• Go to an emergency department if the following conditions develop:
    • A brisk nosebleed that cannot be stopped by direct pressure for 10 minutes
    • Facial pain or headache with a fever
    • Severe chest pain, difficulty breathing, shortness of breath, or foul or bloody phlegm with fever
    • High blood pressure, especially with symptoms of headache, chest pain, or shortness of breath
    • Chest pain, usually described as pressure or squeezing in nature, which may be accompanied by difficulty breathing, nausea, vomiting, and sweatiness
    • Vaginal bleeding, premature labor pains, and suspicion of miscarriage
    • Significant swelling, pain, redness, red lines leading from the injection site, and accompanied by fever
    • Severe abdominal pain, persistent vomiting, vomiting blood
    • If you think that one of your packets you have swallowed or stuffed in a body orifice (vagina, rectum) is leaking or has broken

Exams and Tests

Often, the final diagnosis of someone who is abusing cocaine is not made by emergency department evaluation and may require admission to the hospital, further testing, and results of tests, which take time or are not done in a hospital emergency department.

Overall, the doctor will conduct whatever tests are necessary to evaluate the symptoms of someone with cocaine-induced conditions. In addition to a physical exam and medical history, tests may include blood and urine analysis, chest x-ray, CT scans, MRI scans, and spinal tap.

  • Cocaine-induced headache diagnosescan include such conditions as tension headache, stroke (bleed in head), sinusitis,meningitis, or brain abscess.
  • Cocaine-induced seizures might indicate more serious problems such as bleeding in the brain, meningitis, very high blood pressure with organ injury, or low blood pressure, respiratory failure, and heart problems. Infants may experience seizures caused by parents’ smoking cocaine in their presence. It is important to note that this is a form of child abuse.
  • Psychiatric problems caused by cocaine abuse may include cocainomania, anxiety, hallucinations, paranoia, psychoses, violence, major depression, suicidal or homicidal tendencies, or attempted suicide.
  • Nasal and throat complications of cocaine abuse will include diagnoses of nasal itching, post-nasal drip, nosebleed, sinusitis, laryngitis, and perforatednasal septum.
  • Pulmonary diagnoses may include pneumonia, bronchitis, COPD (chronic obstructive pulmonary disease or emphysema), asthma or reactive airway disease, or a collapsed lung.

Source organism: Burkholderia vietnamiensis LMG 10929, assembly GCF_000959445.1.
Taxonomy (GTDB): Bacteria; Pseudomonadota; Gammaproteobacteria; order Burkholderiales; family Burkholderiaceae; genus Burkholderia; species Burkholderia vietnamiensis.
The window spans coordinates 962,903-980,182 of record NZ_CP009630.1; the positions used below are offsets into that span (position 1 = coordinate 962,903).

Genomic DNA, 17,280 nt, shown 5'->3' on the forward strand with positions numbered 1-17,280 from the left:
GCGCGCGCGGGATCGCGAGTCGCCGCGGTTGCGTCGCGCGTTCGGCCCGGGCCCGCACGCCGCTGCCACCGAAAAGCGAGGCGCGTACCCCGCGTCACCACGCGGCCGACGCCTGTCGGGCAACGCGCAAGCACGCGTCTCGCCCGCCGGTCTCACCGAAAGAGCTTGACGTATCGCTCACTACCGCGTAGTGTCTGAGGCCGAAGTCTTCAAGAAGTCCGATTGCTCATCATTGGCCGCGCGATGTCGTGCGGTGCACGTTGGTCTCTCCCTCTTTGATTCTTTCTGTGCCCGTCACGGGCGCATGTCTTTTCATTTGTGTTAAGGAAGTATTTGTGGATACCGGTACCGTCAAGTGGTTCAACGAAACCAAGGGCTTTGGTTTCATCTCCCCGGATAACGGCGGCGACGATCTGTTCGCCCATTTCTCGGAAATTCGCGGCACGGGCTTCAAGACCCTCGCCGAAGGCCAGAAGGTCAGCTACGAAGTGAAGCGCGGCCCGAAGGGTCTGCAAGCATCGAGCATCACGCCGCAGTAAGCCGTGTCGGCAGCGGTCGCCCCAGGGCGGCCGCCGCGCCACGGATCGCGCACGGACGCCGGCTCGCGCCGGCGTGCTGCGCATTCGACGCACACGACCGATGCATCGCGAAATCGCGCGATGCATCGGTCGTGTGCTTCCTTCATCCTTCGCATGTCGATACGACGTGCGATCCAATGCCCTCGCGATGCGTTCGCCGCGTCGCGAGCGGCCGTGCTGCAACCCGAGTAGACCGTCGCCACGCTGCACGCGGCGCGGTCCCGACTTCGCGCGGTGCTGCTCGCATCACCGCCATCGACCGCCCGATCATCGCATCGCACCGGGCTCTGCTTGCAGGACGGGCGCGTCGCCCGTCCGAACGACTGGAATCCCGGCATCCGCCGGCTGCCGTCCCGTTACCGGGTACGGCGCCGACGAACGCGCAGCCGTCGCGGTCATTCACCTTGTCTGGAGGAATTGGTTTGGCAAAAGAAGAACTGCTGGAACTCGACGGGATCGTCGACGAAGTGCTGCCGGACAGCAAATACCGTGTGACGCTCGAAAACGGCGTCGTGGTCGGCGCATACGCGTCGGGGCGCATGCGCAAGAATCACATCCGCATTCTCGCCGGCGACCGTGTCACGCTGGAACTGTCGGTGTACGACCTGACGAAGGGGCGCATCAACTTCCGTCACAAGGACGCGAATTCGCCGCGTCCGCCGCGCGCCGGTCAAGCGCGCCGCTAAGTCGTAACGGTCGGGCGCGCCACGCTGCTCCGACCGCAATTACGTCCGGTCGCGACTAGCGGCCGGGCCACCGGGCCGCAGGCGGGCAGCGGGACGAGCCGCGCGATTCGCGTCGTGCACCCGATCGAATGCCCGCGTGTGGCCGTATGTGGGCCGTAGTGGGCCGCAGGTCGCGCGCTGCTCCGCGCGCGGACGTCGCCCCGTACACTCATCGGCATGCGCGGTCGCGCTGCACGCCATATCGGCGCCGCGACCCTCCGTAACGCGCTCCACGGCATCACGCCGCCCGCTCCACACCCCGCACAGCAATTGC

• Cardiovascular diagnoses include heart problems such as chest pain, heart attack, abnormal heart rhythms, and various heart conditions that can lead to sudden death.
  • Pregnancy diagnoses may include vaginal bleeding, threatened abortion, incomplete abortion, or spontaneous abortion, or miscarriage. Ultrasound may be used in this diagnosis.
  • Infectious diagnoses may include cellulitis, shooter’s abscess, lung abscess, brain abscess, septic shock, hepatitis, and any of the opportunistic infections associated with AIDS if you are HIV infected.
  • Body packers and stuffers may have various diagnoses depending on whether the packets leak or remain intact. If they leak, the diagnoses may be massive cocaine intoxication with seizures, high temperatures, hypertension, muscle breakdown, kidney failure, and death. If the abuser has no symptoms with normal vital signs and refuses medical care, invasive procedures may not be done until proper legal documentation has been provided.

Cocaine Abuse Treatment

Self-Care at Home

First and foremost, the cocaine abuser must stop using the drug and other drugs that accompany its use. Not many complications of cocaine use can be treated at home. The most common complications are psychiatric in nature.

  • Anxiety, mild agitation, loss of appetite,insomnia, irritability, mild panic attacks, mild depression, and mild headaches could probably be treated at home by stopping the use of the drug and observing the user.
  • Runny noses, nasal congestion, and brief nosebleeds can be also be cared for at home by stopping the drug, increasing the humidity of the air breathed in with vaporizers and humidifiers, and direct nasal pressure for 10 minutes to stop the nosebleed. Apply topical antibiotic such asbacitracin or petroleum jelly to help with the drying and crusting. Avoiding nose picking.